Published on June 19th, 2014 | from CAMH Education
The Way You Walked In: A student placement experience at CAMH
By Melinda Wade, MSW student, Complex Mental Illness program
Recently our CAMH internal site, INSITE, featured a story about this year’s Arnold Morrissey award winner, Melinda Wade. She has just completed her placement at CAMH. We asked her if she would share her a bit about her experience here.
As a Masters of Social Work student at the University of Toronto, I was delighted when I discovered my placement was at the CAMH. I went into my program with a strong willingness to help and change the lives of children. So, when I was randomly assigned my placement in the adult Complex Mental Illness program, I became very excited and intrigued about what the new learning experience would provide for me, but I was also a little hesitant.
“The way you walked in isn’t the same way you walk out!”
As I walked towards the doors of CAMH on my first day, I felt a mixture of feelings. I was unsure of what this learning experience would provide. I thought to myself, am I good match for this placement? Am I safe? I was completely ignorant to what this opportunity held. On my first day, I passed many individuals in the hallways on the way to my assigned unit. I interacted with one individual who very loudly shouted to me, “The way you walked in isn’t the same way you walk out!” As I asked the individual what he meant, he said, “the way you came in, it’s not the same way out!” This statement confused me, and overwhelmed by a new environment, I walked away nervously, not giving the individual’s words a second thought at that time.
As I met my supervisor, Ashley Smith, she began by telling me about the placement population; most inpatients were diagnosed with schizophrenia or schizoaffective disorder. I was asked if I knew what schizophrenia entailed. “Yes!” I eagerly replied as the willing student I thought myself to be. After all, I had read several books on mental health in my psychology undergraduate and while completing my education degree. I felt fairly competent that I knew about mental illness.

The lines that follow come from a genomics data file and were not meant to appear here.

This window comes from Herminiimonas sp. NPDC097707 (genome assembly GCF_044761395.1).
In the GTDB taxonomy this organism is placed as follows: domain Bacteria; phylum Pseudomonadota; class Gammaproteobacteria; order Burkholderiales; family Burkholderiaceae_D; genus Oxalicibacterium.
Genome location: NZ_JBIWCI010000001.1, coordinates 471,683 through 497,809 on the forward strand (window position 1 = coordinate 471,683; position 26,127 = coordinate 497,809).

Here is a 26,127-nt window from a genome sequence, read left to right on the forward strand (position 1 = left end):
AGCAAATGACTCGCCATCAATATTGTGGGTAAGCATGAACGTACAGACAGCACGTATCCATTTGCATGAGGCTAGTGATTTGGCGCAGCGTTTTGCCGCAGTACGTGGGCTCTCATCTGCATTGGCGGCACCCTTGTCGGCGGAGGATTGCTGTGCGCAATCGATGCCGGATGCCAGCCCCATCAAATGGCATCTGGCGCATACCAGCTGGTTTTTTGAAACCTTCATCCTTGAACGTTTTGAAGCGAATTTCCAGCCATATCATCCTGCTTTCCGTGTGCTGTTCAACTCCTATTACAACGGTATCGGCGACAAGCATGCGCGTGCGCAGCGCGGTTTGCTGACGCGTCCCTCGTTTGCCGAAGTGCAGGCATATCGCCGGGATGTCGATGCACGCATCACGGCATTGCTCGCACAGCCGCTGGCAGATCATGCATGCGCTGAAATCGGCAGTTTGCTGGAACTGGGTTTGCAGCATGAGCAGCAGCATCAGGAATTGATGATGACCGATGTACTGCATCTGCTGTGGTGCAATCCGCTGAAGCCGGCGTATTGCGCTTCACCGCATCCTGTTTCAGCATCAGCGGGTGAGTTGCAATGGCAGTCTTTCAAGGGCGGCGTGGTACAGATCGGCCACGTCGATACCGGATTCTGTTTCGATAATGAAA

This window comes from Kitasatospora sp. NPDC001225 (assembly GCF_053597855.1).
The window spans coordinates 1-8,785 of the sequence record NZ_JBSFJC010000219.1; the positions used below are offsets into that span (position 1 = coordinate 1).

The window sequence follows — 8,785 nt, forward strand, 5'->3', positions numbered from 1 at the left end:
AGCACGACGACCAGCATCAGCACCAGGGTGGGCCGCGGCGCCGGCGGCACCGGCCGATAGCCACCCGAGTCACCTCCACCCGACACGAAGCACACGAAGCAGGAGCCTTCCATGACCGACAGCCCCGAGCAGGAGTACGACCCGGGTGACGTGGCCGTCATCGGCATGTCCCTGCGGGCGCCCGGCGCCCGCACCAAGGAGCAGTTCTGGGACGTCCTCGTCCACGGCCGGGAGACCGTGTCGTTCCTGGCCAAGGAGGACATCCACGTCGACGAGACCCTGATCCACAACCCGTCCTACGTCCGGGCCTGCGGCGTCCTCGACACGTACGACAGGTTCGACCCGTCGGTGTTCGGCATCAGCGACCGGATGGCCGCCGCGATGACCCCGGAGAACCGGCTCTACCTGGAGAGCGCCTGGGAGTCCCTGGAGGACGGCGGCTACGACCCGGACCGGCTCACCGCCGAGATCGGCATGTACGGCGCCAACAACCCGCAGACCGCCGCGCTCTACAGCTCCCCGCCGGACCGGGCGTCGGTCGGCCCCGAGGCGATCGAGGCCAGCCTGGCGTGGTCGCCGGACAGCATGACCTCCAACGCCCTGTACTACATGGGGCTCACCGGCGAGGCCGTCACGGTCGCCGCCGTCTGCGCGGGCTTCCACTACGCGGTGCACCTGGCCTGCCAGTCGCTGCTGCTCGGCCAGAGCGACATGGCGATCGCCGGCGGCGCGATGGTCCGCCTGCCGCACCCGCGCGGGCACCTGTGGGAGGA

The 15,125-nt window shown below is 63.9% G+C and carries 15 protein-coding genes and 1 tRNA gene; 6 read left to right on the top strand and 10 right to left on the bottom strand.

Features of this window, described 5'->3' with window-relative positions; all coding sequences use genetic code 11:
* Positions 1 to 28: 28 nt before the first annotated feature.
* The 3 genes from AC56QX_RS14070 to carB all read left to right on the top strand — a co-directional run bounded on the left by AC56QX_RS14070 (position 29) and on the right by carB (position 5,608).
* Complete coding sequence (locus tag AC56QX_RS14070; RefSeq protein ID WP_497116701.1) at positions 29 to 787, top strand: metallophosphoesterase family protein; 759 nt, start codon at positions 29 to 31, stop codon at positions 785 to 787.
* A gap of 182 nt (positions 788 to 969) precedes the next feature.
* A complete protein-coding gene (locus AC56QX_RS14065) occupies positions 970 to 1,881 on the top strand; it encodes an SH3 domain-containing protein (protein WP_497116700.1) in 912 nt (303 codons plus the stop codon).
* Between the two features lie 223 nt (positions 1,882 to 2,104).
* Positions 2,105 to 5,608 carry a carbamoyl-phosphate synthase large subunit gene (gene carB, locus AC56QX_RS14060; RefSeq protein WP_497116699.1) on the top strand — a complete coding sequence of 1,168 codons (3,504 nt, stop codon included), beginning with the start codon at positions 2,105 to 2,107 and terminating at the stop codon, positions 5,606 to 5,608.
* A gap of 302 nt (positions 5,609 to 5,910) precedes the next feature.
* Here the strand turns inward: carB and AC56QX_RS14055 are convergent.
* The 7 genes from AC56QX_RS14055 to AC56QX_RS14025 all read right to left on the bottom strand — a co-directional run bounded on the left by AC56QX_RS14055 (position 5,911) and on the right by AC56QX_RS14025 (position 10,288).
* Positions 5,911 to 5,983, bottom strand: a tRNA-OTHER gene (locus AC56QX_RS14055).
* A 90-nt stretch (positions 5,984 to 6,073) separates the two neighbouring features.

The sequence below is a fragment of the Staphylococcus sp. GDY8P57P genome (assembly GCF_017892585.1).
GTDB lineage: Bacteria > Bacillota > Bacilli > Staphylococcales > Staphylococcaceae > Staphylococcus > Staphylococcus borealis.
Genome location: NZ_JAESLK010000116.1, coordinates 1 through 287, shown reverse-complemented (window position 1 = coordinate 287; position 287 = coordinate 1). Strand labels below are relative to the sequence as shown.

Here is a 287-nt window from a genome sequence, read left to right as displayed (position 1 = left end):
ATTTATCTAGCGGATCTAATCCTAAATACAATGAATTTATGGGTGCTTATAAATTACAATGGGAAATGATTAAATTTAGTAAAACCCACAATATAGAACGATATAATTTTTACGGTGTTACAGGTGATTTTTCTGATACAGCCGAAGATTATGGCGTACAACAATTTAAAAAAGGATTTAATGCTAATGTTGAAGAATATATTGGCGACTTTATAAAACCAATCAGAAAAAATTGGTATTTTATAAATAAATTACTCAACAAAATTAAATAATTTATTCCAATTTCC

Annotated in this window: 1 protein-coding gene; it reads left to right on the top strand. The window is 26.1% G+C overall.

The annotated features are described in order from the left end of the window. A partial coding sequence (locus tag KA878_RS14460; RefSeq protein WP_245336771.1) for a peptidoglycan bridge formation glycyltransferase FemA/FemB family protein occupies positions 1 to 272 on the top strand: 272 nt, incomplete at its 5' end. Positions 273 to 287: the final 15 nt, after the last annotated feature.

In hindsight, the answer was no. No, I had no idea what schizophrenia was and in fact I had little knowledge around what living with mental illness meant for these people. Beyond my lack of experience, I was in fact perpetuating mental health stigma. I was worried and I was judging. It wouldn’t be until a few weeks on the unit that I would begin to understand this population; and experience how this would fundamentally change my biases. The clients I worked with were some of the most gentle, compassionate and resilient people I know. The same people I was so quick to judge four months ago.
Over the course of my placement I was able to complete practices around integrated care plans and inter-professional team rounds. I have understood assessments, therapeutic practices and allied staff functions. I was able to observe the importance of nursing staff and doctor-patient interviews. I have learned about the mental status exam and symptomology behind schizophrenia. I learned about outpatient teams, housing, evidence based practices as well as understanding the importance of families and community supports in recovery processes.
This is what CAMH provided for me, an opportunity to discover mental health from different perspectives while gaining the confidence to become an advocate for those in vulnerable times.
If there was something to be learned at this placement my supervisor taught me, and she certainly changed my stereotypes. Recently, when I heard people in my personal life make comments about mental health, often thoughts that support stigma and stereotypes, I had to challenge their thinking. This is what CAMH provided for me, an opportunity to discover mental health from different perspectives while gaining the confidence to become an advocate for those in vulnerable times. Because of how profoundly this placement affected me, I changed my specialization to Mental Health and Health.
I feel confident going into my second year placement at Sick Kids Hospital that I can apply the skills I learned at CAMH. Lastly, I can’t help but reflect on my interaction with the individual that I met in the hallway on my first day. He was right. The way I walked into CAMH would not be the same way I would walk out. I left my placement with an abundance of practical skills but I also left CAMH with so much more. I left with a vast change in perspective and a passion for mental health advocacy.